Seasons of Change

Hey everyone! I am Jayson Teagle, Executive Director of Leadercast. I don’t know where you are, but here in Atlanta, it is getting warmer and I am quickly realizing that it is going from winter to spring very fast, which is exciting!

The cycles of the seasons inspire me to think of leadership in organizations in terms of seasons as well.

My good friend, Dr. Henry Cloud, relates seasons of leadership to tending to a garden. Just as you would water, fertilize, prune, pick, and eat of the fruit of your garden, you must do the same in your leadership development. This means constantly re-thinking, re-shaping, and growing.

I want to share 5 major points that I have learned about my leadership journey. Maybe one or maybe all five will be pertinent to you in your leadership season now and in the future.

1: Become a thermostat. So often, an organization’s climate will change, but most leaders keep the same processes, techniques, strategies, and functions despite the change. When leaders do not realize and adapt to changing climates, other members may see the gap of what is being done compared what needs to be done.

It is important to recognize what ‘needs’ to be done in your organization because simply doing may not address your organizational challenges.

2: Be unique. As a leader in a unique industry with a unique job function, you must realize that others leaders may be experiencing a season different than yours. Your organization will even go through a different season than other organizations and, as technology develops, different jobs, roles and titles will do the same. There are no set steps for going through the different challenges you will face, so be sure to develop your own tactic for conquering each season.

Here at Leadercast, we took an idea and developed a mission, vision, identity, personality, and DNA for the Leadercast brand.

We created a unique organization, therefore we have unique challenges, diverse assets and different seasons than other organizations.

3. Focus on the areas that command your attention. In the Executive Director position, I have been challenged in many ways. So often we can identify weak spots in ourselves or in our organizations and hope that they will magically go away. The heart of great leadership must choose to turn these weak spots into strong points that grow our organizations and ourselves.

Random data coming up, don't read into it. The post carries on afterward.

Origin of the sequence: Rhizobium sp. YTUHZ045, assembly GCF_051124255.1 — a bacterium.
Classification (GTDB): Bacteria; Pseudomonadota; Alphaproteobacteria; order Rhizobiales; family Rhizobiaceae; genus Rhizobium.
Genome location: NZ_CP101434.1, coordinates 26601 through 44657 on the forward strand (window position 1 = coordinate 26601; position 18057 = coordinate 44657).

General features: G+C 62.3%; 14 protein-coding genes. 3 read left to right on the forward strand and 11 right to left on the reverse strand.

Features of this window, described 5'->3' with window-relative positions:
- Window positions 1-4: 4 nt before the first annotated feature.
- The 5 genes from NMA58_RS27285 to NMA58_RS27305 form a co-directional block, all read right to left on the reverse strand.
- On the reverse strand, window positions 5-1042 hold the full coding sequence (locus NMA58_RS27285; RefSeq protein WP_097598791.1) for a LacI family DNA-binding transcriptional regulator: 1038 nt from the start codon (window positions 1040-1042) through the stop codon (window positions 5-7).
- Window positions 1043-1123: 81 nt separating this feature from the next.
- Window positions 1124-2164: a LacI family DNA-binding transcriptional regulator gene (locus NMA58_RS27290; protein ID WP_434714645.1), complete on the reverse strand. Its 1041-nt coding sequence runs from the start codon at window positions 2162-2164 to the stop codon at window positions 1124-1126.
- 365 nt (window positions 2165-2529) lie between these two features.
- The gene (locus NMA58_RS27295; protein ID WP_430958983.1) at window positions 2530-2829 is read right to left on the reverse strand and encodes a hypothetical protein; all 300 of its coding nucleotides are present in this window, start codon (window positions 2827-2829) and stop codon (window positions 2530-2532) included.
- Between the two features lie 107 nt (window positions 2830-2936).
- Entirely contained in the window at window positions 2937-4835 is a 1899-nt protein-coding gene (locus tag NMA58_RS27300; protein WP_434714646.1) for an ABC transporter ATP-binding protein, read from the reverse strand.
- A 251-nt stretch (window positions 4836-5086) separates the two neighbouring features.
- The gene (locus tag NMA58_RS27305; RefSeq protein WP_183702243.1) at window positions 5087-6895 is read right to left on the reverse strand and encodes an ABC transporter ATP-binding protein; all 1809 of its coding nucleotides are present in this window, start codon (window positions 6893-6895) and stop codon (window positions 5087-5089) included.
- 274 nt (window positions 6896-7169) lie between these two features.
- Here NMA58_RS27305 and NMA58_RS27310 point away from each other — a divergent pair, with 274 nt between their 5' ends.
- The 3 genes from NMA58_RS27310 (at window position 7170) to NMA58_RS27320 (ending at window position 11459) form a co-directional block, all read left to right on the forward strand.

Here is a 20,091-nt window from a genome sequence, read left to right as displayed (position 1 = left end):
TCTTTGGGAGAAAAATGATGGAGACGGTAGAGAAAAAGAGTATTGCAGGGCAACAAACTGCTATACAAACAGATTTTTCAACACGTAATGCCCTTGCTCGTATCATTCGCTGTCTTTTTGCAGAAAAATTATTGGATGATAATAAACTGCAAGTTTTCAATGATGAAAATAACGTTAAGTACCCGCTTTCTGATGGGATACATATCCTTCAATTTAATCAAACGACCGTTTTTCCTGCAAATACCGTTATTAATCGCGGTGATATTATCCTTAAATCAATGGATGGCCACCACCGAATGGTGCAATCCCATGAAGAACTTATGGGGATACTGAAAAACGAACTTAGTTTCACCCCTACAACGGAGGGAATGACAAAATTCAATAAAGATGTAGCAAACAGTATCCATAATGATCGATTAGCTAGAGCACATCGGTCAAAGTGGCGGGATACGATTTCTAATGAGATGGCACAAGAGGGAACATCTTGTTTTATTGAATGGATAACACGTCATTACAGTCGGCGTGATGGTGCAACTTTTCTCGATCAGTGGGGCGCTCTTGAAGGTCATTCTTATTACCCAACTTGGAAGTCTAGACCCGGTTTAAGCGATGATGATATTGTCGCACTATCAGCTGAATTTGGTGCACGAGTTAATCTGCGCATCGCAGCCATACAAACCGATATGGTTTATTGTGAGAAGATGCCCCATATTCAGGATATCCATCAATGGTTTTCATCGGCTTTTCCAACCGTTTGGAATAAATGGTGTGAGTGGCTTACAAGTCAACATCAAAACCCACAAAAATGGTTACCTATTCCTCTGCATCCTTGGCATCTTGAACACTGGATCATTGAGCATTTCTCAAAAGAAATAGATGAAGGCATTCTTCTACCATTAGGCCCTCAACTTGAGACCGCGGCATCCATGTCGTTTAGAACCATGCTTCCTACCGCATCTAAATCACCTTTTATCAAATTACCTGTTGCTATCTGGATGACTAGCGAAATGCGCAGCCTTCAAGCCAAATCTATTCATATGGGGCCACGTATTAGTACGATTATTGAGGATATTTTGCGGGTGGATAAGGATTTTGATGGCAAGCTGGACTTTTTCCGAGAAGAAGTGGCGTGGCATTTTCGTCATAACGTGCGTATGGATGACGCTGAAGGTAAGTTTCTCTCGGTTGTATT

For me, I identified weak spots in financial discipline, infrastructure, and technology. As a creative leader, I simply don’t mix with some of these processes. But because I understand the needs within my organization, I was able to amend what I believed this particular season would contain for me and then adapt to ensure the company would stay strong.

Leadercast has developed a good partnership with SAP to help combat our difficulties with technology and infrastructure. I’m proud to say that we have turned this season’s difficulties into next season’s strengths.

4: Be transparent. Make sure that the other members of your organization know what season you are going through. Make it clear if your seasons are changing and that you are developing a plan to thrive during the changes that occur. This creates an environment where problems get fixed, momentum is built, and opportunities arise.

5: Prepare for the next season. Remember that although you may have conquered one season, the next season may be right around the corner. It is an exciting time! Enjoy the plan and embrace the journey. In this reflection period, look at the challenges you and others have overcome. Be sure to celebrate them publicly and privately.

Always prepare for the next season.

Also remember to enjoy the fruits as well as the season. Simply realizing where you are and where you have come from puts you in a better position for the future.

Embrace the journey and keep leading well.

Now it’s your turn:

How have you prepared for the seasons of change in your leadership?

What can you do differently to prepare for the seasons ahead?

Join the conversation on Facebook and share your story with us!

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